Now each of these factors is not binary but rather matters of degree. But if the knobs on all the factors all happen to line up on "10" then you get widespread addiction (see e.g. S. Dakota Indian reservations). Even if you are a "1o" on genetic propensity, if you live in a society where the other factors are zero or close to zero, you might not become an addict anyway. The genetic factor is pretty constant but we are in a period of growing addiction so the volume on some of the other knobs must be going up.

    Your perspective is consistent with common sense, as well as with current biological and genomic knowledge. It’s also consistent with the horrific story of burgeoning Middle-America addiction that is the plotline of “Dreamland.”

    According to Quinones, the volume on the key knobs that went up were:

    * De-industrialization, and the loss of upward mobility and meaning in work

    * The “revolution in pain” exemplified by Kline’s comment, stemming from a combination of concern for patients suffering from chronic pain, the (false) realization that opioids are not terribly addictive, and the commercialization of new forms of morphine that were (falsely) promoted as tamper-resistant.

    * Freely prescribing doctors (what else are you going to do for your patient in a 12-minute appointment?), and the invention of the highly profitable pill mill.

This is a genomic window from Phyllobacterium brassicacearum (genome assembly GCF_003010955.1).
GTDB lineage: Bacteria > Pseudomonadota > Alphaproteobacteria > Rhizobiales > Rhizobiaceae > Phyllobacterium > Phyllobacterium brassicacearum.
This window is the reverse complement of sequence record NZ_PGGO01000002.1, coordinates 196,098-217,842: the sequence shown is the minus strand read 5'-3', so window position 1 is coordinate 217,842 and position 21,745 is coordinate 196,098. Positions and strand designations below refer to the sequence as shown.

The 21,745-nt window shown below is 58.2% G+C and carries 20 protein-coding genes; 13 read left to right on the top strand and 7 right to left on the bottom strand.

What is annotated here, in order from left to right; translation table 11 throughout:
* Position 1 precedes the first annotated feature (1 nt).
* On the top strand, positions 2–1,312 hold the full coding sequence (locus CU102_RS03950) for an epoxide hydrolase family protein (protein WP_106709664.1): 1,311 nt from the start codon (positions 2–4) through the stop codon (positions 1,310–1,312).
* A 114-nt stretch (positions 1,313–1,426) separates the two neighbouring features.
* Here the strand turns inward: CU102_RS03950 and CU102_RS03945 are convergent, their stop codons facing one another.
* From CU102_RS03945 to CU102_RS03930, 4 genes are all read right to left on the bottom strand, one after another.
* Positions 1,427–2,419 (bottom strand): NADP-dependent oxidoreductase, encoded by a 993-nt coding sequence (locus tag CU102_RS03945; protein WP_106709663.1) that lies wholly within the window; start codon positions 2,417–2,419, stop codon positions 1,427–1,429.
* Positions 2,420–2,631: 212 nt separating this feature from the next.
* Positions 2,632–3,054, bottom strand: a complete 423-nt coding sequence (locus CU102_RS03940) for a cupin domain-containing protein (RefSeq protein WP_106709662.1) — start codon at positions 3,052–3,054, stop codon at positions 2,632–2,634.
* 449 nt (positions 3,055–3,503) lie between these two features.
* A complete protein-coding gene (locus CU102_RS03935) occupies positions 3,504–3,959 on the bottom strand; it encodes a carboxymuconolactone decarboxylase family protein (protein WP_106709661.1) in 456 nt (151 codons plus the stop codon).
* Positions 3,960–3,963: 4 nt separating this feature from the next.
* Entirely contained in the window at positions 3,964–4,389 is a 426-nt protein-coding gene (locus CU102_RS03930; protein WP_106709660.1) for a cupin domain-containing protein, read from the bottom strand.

* The increasing numbers of people qualifying for SSI (disability), which came with Medicare reimbursement for prescription drugs.

    * The Nayarit model of heroin retailing — friendly, customer-service oriented, high-quality heroin delivered to your neighborhood at a fraction of the cost of the OxyContin you’ve grown addicted to. Quinones repeatedly uses the phrase “tenderized” to describe how the flood of legal prescription pills opened the way for the Nayarit networks. One of their innovations was to enlist addicts to guide them to methadone clinics in new cities, giving the addict free samples and business cards with the cell-phone contact, to hand out in the waiting room.

    Really awful stuff that’s been going on under our noses.

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    • Replies: @snorlax

    the (false) realization that opioids are not terribly addictive
     
    They generally aren’t, to high-status grad students and researchers, hence part of the reason for the misconception.
  36. snorlax says:
    @ic1000
    Your perspective is consistent with common sense, as well as with current biological and genomic knowledge. It's also consistent with the horrific story of burgeoning Middle-America addiction that is the plotline of "Dreamland."

    According to Quinones, the volume on the key knobs that went up were:

    * De-industrialization, and the loss of upward mobility and meaning in work